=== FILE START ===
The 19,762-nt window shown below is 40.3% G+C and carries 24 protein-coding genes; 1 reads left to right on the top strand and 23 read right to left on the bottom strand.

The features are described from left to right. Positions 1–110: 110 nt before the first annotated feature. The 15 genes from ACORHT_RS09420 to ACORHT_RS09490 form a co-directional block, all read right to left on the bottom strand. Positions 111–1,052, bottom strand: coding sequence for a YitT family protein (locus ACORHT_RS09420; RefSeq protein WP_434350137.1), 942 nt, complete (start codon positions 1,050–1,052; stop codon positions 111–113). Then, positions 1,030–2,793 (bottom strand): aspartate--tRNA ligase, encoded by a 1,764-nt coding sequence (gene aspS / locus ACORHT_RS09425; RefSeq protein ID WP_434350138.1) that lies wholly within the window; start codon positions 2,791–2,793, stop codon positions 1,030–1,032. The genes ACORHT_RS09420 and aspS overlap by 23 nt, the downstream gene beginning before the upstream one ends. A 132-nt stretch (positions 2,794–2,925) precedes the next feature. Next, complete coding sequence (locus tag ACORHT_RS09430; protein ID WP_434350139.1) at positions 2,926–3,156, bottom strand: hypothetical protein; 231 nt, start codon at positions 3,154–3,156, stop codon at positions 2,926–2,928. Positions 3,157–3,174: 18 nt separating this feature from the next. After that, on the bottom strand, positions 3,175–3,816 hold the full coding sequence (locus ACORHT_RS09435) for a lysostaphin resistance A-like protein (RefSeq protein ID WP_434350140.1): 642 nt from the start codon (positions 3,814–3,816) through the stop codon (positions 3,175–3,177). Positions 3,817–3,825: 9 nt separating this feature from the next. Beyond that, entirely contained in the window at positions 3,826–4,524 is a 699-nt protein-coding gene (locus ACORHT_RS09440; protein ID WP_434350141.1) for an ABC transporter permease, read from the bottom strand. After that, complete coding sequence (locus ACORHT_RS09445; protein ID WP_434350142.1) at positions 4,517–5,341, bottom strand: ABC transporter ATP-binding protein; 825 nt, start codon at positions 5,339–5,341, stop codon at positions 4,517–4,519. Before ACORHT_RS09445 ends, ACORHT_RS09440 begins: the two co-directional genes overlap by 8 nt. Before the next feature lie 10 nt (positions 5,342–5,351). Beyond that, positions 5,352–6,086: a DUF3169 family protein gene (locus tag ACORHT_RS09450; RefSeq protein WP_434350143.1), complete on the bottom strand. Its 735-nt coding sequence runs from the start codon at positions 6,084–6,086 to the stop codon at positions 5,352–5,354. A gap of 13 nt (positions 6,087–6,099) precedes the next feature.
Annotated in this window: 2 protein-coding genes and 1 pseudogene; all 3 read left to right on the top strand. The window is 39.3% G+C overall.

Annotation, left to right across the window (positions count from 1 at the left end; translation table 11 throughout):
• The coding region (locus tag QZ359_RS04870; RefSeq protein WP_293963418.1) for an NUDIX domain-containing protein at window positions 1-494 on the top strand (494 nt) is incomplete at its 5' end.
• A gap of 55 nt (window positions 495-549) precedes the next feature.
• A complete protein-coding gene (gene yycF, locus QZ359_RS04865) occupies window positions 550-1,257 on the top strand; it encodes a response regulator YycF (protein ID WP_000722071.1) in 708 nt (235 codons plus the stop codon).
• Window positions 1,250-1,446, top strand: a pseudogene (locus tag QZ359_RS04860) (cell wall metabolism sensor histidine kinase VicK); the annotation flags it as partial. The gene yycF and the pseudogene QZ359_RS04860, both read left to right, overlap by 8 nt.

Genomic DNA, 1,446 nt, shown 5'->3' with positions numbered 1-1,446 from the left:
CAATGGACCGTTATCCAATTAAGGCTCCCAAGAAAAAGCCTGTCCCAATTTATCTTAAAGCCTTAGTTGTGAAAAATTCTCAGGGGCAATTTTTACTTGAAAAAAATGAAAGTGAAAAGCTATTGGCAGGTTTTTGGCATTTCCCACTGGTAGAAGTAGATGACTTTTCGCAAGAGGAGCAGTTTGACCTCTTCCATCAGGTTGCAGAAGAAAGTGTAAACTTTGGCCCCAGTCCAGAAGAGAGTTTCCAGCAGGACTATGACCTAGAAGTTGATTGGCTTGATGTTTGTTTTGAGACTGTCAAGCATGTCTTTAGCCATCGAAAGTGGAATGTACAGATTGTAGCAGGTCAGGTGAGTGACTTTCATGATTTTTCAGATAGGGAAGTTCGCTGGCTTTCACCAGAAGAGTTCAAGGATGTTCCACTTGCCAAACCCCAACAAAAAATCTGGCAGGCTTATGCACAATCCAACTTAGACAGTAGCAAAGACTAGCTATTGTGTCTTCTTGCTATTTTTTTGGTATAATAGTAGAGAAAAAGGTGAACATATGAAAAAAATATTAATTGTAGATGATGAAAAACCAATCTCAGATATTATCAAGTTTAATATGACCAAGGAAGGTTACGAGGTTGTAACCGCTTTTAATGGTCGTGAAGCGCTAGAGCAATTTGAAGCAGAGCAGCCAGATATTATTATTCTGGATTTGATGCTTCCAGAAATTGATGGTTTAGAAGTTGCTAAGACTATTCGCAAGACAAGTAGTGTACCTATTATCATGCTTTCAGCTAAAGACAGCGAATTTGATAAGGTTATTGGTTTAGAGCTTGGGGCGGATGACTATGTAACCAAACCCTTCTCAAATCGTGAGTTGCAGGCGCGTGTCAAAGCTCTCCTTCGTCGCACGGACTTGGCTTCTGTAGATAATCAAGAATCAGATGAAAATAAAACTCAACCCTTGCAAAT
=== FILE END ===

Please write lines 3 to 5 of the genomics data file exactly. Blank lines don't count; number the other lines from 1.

Annotated in this window: 2 protein-coding genes and 1 pseudogene; all 3 read left to right on the top strand. The window is 39.3% G+C overall.

Annotation, left to right across the window (positions count from 1 at the left end; translation table 11 throughout):
• The coding region (locus tag QZ359_RS04870; RefSeq protein WP_293963418.1) for an NUDIX domain-containing protein at window positions 1-494 on the top strand (494 nt) is incomplete at its 5' end.